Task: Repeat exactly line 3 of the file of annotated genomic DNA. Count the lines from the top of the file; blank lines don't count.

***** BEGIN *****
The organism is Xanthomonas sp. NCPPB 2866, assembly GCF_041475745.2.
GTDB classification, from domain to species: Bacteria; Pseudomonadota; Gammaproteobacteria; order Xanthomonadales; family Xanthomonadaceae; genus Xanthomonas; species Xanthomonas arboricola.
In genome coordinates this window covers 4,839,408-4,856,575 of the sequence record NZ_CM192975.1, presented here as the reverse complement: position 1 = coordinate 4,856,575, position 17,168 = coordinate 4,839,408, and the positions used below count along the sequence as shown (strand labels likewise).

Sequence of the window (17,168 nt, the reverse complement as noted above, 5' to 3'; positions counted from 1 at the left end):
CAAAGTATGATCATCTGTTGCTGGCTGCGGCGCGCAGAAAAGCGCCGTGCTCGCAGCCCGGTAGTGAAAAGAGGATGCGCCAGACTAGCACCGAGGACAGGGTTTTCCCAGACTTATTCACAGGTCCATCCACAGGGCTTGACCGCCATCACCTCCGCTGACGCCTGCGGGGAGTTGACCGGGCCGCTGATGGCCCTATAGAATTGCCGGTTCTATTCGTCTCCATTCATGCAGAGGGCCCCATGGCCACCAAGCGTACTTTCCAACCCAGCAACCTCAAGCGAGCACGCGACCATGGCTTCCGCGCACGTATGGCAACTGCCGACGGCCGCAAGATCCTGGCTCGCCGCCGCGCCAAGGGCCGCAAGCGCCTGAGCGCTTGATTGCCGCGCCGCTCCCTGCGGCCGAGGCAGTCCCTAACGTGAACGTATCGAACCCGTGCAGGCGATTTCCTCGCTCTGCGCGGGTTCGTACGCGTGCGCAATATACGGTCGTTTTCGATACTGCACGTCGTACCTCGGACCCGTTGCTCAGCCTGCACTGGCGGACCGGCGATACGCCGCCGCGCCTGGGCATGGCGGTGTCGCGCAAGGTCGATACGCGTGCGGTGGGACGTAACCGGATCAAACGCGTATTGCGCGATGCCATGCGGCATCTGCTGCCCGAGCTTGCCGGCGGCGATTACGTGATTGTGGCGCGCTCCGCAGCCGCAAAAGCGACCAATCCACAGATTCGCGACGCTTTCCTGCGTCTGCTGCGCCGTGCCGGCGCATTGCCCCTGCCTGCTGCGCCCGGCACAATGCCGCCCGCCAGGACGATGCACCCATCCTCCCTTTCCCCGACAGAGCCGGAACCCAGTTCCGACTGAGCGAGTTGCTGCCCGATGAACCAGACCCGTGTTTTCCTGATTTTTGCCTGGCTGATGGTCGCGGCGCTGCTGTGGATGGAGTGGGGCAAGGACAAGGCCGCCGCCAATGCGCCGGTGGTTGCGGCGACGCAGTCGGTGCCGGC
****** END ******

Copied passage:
In genome coordinates this window covers 4,839,408-4,856,575 of the sequence record NZ_CM192975.1, presented here as the reverse complement: position 1 = coordinate 4,856,575, position 17,168 = coordinate 4,839,408, and the positions used below count along the sequence as shown (strand labels likewise).